Safilo's revenues increased by 7.5 percent in the 1st quarter to €302.1 million, but they grew by 3 percent in local currencies. Orders were up by 15 percent at the beginning of the period, and they continued to increase through April, but the group was unable to respond to a higher than expected demand for its products, particularly in certain European countries, because of the reorganization of its production apparatus.
Internal production was off by 4.0 percent to 2.4 million pieces, as compared to one year ago. Safilo had to resort more to external sourcing, giving rise to additional charges and delays, especially during the months of January and February. The company plans to boost its production by 12.0 percent to 2.6 million units for the 2nd quarter, but further bottlenecks will be inevitable. With the demand likely to be more subdued during the summer months, Safilo should be able to catch up with it in the course of the 2nd half of the year, where the company will also draw more benefit from the introduction of new lean manufacturing processes.
Safilo's sales in Italy grew by 10.2 percent to €39.9 million during the 1st quarter, but because of these bottlenecks its sales in other European countries fell by 8.4 percent to €94.3 million, although the German and British markets performed very well for the company. Sales in the Americas were up by 19.4 percent in euros to €119.3 million, but in terms of dollars they were up by only slightly more than 7 percent. Sales in the Asia-Pacific region rose by 17.0 percent to €35.8 million, driven by the rapidly growing Chinese business.
Sunglasses again represented the lion's share, growing by 13.4 percent to €177.5 million, while sports eyewear increased by 7.3 percent to €13.2 million. Sales of prescription frames declined instead by 0.7 percent to €107.4 million. House brands generated increases in the high single digits.
Anyhow the consolidation of Safilo's Italian production into three factories allowed the group to reduce its overall manufacturing costs. Coupled with the exchange rate situation, which was responsible for one-third of the gain, the gross margin improved to 61.3 percent from 59.9 percent a year ago. Earnings before amortization and depreciation (EBITDA) rose by 9.1 percent to €52.9 million, growing to 17.5 percent of revenues, and the profit margin before interest and tax (EBIT) increased from 14.1 to 14.6 percent, in spite of higher marketing expenses.
Net income soared, rising by 163 percent to €17.0 million, or 5.6 percent of revenues. The bottom line benefited from lower taxes and from a sharp reduction in financial charges from €19.9 to €13.2 million, thanks largely to the appreciation of the dollar, a major drop in short-term and the repayment of a high-yield bond following the public offering. Net debt increased slightly since the end of last year, rising to €493.7 million as of March 31, but the management hopes to wind up before June 30 the renegotiation of its long-term debt on more favorable conditions.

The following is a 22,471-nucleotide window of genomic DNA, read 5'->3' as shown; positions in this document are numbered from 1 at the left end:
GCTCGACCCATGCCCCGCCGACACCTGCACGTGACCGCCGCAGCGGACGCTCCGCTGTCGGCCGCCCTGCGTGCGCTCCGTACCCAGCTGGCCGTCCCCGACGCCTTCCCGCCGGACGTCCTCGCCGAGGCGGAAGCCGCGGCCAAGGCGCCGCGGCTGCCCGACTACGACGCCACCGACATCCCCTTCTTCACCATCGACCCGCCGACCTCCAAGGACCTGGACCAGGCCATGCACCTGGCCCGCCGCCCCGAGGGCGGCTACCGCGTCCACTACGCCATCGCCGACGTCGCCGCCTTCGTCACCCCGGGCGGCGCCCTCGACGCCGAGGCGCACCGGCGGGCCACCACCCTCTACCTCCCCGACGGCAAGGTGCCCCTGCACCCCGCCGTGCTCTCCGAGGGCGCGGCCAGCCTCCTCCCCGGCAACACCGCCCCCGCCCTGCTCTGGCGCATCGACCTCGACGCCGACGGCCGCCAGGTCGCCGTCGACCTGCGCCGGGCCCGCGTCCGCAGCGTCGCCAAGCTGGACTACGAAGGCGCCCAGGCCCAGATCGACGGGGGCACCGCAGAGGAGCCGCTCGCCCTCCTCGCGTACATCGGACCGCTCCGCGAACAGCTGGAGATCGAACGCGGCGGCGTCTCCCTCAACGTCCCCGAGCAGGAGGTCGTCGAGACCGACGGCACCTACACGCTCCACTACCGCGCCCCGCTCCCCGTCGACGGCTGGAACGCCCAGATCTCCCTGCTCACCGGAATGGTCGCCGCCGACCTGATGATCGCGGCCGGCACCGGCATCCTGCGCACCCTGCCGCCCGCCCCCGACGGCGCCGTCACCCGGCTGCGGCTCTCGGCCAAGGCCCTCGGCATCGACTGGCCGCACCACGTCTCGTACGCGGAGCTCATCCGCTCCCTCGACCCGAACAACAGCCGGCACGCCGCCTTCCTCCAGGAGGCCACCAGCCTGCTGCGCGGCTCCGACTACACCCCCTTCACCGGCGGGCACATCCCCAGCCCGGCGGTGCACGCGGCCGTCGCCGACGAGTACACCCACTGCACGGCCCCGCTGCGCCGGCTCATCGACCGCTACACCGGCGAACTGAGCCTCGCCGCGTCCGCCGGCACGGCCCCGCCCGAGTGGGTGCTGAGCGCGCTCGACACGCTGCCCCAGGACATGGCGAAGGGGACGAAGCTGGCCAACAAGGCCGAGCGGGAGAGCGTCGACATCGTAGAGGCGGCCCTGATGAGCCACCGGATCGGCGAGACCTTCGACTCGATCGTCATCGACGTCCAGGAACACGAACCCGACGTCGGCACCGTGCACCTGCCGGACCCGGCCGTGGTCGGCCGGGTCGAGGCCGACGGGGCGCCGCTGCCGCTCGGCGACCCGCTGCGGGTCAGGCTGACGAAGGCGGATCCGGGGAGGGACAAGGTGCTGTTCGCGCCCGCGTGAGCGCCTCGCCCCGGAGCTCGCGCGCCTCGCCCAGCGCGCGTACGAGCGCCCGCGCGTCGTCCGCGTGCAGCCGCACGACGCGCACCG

Safilo's management says it is involved in discussions on several potential new licensing deals in order to make up for the loss next year of its Ralph Lauren business, which generated annual revenues of about €100 million. Sales of the line dropped slightly in the 1st quarter, but it should still contribute some €60 million to this year's revenues before the juicy license goes over to Luxottica. The uncertainty about Safilo's future revenue stream is leading the financial markets to continue to treat its share price with caution.
Safilo is evidently hoping to get extra business through its new Hugo Boss license, which reportedly generated annual sales of about $40 million while it was in Charmant's portfolio. Safilo is now contemplating a new A/X line of eyewear as part of its Armani collection, capitalizing on the fact that the Armani Exchange brand is popular in Asia and the USA, two of Safilo's key markets. Like Marcolin, which lost Dolce & Gabbana out to Luxottica, Safilo will also seek to increase the share of revenues derived from its own five labels ? Safilo, Oxydo, Blue Bay, Carrera and Smith - bringing it up from 20 to 40 percent of the total turnover through additional marketing. It continues to expand its Solstice chain in the USA, with a target of 65-70 stores by the end of this year, and their sales and profits are rising.
Meanwhile Safilo's board of directors has approved a 4-year stock option that will involve an equity increase of up to 3 percent. A total of 28 top managers, including all of Safilo's designers, will be allowed to buy the new shares at a price of at least €4.41, or with a 10 percent discount from the introduction price on the Milan Bourse, if certain levels of EBITDA are reached. These targets are those that were projected in the company's business plan when it went public. The price may change depending on the stock market value of the six months before the options are exercised.
For the moment the family of Vittorio Tabacchi holds 36.80 percent of Safilo's shares. Credit Suisse First Boston still has 9.57 percent of the shares but is expected to cash out at some point. Fidelity is the third-largest shareholder with a stake of 7.55 percent.
The company recently indicated that it was planning to boost its management, but no details could be obtained for the moment on this subject. According to a French press report, Nicola Zotta is leaving after 10 years at the head of Safilo France to run the group's international licensing and marketing business out of its head office. He is being replaced by Marco Biz.